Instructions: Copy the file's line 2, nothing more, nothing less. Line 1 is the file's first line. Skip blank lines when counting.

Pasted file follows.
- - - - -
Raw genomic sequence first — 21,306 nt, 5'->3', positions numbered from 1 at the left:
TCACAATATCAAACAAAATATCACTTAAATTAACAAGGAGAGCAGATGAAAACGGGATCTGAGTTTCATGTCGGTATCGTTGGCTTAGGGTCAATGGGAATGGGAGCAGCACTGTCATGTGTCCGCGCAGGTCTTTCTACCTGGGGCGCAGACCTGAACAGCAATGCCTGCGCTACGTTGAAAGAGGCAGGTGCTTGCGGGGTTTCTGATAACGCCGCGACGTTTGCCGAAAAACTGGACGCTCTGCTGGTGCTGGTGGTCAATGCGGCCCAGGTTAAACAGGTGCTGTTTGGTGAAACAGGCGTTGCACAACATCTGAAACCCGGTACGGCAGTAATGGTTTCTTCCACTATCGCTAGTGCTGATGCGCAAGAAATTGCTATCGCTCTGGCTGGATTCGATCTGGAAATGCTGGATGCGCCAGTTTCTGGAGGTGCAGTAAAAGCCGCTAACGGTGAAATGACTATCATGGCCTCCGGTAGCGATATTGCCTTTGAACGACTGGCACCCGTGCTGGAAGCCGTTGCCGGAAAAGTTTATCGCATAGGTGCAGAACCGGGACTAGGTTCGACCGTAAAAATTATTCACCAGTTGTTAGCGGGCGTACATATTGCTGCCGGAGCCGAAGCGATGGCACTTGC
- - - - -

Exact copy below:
TCACAATATCAAACAAAATATCACTTAAATTAACAAGGAGAGCAGATGAAAACGGGATCTGAGTTTCATGTCGGTATCGTTGGCTTAGGGTCAATGGGAATGGGAGCAGCACTGTCATGTGTCCGCGCAGGTCTTTCTACCTGGGGCGCAGACCTGAACAGCAATGCCTGCGCTACGTTGAAAGAGGCAGGTGCTTGCGGGGTTTCTGATAACGCCGCGACGTTTGCCGAAAAACTGGACGCTCTGCTGGTGCTGGTGGTCAATGCGGCCCAGGTTAAACAGGTGCTGTTTGGTGAAACAGGCGTTGCACAACATCTGAAACCCGGTACGGCAGTAATGGTTTCTTCCACTATCGCTAGTGCTGATGCGCAAGAAATTGCTATCGCTCTGGCTGGATTCGATCTGGAAATGCTGGATGCGCCAGTTTCTGGAGGTGCAGTAAAAGCCGCTAACGGTGAAATGACTATCATGGCCTCCGGTAGCGATATTGCCTTTGAACGACTGGCACCCGTGCTGGAAGCCGTTGCCGGAAAAGTTTATCGCATAGGTGCAGAACCGGGACTAGGTTCGACCGTAAAAATTATTCACCAGTTGTTAGCGGGCGTACATATTGCTGCCGGAGCCGAAGCGATGGCACTTGC